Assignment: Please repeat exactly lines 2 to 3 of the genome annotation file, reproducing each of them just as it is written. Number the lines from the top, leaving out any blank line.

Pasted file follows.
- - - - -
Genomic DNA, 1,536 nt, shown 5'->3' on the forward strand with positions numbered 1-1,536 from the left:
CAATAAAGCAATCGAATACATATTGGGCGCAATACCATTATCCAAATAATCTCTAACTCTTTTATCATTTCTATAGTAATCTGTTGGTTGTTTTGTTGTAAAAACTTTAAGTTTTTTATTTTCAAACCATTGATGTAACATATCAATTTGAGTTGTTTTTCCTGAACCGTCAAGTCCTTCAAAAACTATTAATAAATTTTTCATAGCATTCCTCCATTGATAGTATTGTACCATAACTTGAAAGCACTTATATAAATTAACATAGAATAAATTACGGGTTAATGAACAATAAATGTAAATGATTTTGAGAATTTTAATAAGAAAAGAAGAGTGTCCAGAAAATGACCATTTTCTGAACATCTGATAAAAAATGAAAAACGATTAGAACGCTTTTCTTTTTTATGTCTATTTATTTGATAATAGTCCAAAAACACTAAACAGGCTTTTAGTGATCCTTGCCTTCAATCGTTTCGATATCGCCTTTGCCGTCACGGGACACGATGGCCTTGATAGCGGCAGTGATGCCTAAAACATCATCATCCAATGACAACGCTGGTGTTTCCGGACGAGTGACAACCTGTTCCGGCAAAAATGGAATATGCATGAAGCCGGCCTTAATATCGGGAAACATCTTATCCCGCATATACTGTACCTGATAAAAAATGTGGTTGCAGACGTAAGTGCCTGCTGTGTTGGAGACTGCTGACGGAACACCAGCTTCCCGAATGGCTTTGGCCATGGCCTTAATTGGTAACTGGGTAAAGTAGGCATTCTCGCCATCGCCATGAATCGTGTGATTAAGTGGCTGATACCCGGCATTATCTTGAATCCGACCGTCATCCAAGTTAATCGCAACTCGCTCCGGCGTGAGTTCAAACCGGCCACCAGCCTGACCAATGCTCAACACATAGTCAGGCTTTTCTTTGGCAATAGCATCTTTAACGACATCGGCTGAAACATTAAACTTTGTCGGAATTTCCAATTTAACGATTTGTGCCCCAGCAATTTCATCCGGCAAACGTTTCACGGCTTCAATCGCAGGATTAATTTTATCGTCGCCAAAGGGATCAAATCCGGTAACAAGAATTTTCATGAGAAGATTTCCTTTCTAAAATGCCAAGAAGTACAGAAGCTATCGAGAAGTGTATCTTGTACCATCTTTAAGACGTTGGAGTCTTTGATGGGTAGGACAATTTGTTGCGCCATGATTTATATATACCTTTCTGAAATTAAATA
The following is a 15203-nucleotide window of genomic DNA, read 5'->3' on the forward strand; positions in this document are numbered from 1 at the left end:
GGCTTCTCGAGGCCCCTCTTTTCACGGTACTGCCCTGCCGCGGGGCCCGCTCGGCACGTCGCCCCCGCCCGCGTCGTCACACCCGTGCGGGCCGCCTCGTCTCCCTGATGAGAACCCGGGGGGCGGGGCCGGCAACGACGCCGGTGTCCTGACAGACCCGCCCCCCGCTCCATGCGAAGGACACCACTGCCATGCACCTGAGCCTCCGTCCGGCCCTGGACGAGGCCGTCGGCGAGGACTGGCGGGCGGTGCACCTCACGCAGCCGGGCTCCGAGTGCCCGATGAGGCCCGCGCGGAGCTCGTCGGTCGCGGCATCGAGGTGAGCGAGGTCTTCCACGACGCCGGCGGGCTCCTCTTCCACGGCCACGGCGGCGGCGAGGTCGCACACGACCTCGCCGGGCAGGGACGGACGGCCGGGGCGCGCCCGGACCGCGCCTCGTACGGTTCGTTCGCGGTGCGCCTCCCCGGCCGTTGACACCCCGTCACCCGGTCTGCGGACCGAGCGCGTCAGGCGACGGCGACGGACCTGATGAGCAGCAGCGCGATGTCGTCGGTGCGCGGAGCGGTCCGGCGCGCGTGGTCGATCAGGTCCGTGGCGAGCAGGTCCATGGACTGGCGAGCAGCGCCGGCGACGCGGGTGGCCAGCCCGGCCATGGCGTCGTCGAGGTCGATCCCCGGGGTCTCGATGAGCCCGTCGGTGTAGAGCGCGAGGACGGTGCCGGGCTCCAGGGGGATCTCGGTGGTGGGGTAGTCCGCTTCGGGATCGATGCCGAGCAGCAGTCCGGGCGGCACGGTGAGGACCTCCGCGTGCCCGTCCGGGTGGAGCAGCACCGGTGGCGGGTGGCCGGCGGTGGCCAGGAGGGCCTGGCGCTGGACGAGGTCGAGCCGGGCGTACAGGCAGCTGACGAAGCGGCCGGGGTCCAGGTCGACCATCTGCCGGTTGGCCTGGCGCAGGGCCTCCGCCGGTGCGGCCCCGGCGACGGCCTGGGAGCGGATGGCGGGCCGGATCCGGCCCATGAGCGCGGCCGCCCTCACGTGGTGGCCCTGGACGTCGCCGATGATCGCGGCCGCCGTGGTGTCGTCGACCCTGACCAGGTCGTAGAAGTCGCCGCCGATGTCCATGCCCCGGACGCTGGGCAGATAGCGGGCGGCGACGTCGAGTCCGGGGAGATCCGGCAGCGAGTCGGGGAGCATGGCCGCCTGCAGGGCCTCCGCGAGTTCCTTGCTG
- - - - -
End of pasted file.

CAATAAAGCAATCGAATACATATTGGGCGCAATACCATTATCCAAATAATCTCTAACTCTTTTATCATTTCTATAGTAATCTGTTGGTTGTTTTGTTGTAAAAACTTTAAGTTTTTTATTTTCAAACCATTGATGTAACATATCAATTTGAGTTGTTTTTCCTGAACCGTCAAGTCCTTCAAAAACTATTAATAAATTTTTCATAGCATTCCTCCATTGATAGTATTGTACCATAACTTGAAAGCACTTATATAAATTAACATAGAATAAATTACGGGTTAATGAACAATAAATGTAAATGATTTTGAGAATTTTAATAAGAAAAGAAGAGTGTCCAGAAAATGACCATTTTCTGAACATCTGATAAAAAATGAAAAACGATTAGAACGCTTTTCTTTTTTATGTCTATTTATTTGATAATAGTCCAAAAACACTAAACAGGCTTTTAGTGATCCTTGCCTTCAATCGTTTCGATATCGCCTTTGCCGTCACGGGACACGATGGCCTTGATAGCGGCAGTGATGCCTAAAACATCATCATCCAATGACAACGCTGGTGTTTCCGGACGAGTGACAACCTGTTCCGGCAAAAATGGAATATGCATGAAGCCGGCCTTAATATCGGGAAACATCTTATCCCGCATATACTGTACCTGATAAAAAATGTGGTTGCAGACGTAAGTGCCTGCTGTGTTGGAGACTGCTGACGGAACACCAGCTTCCCGAATGGCTTTGGCCATGGCCTTAATTGGTAACTGGGTAAAGTAGGCATTCTCGCCATCGCCATGAATCGTGTGATTAAGTGGCTGATACCCGGCATTATCTTGAATCCGACCGTCATCCAAGTTAATCGCAACTCGCTCCGGCGTGAGTTCAAACCGGCCACCAGCCTGACCAATGCTCAACACATAGTCAGGCTTTTCTTTGGCAATAGCATCTTTAACGACATCGGCTGAAACATTAAACTTTGTCGGAATTTCCAATTTAACGATTTGTGCCCCAGCAATTTCATCCGGCAAACGTTTCACGGCTTCAATCGCAGGATTAATTTTATCGTCGCCAAAGGGATCAAATCCGGTAACAAGAATTTTCATGAGAAGATTTCCTTTCTAAAATGCCAAGAAGTACAGAAGCTATCGAGAAGTGTATCTTGTACCATCTTTAAGACGTTGGAGTCTTTGATGGGTAGGACAATTTGTTGCGCCATGATTTATATATACCTTTCTGAAATTAAATA
The following is a 15203-nucleotide window of genomic DNA, read 5'->3' on the forward strand; positions in this document are numbered from 1 at the left end: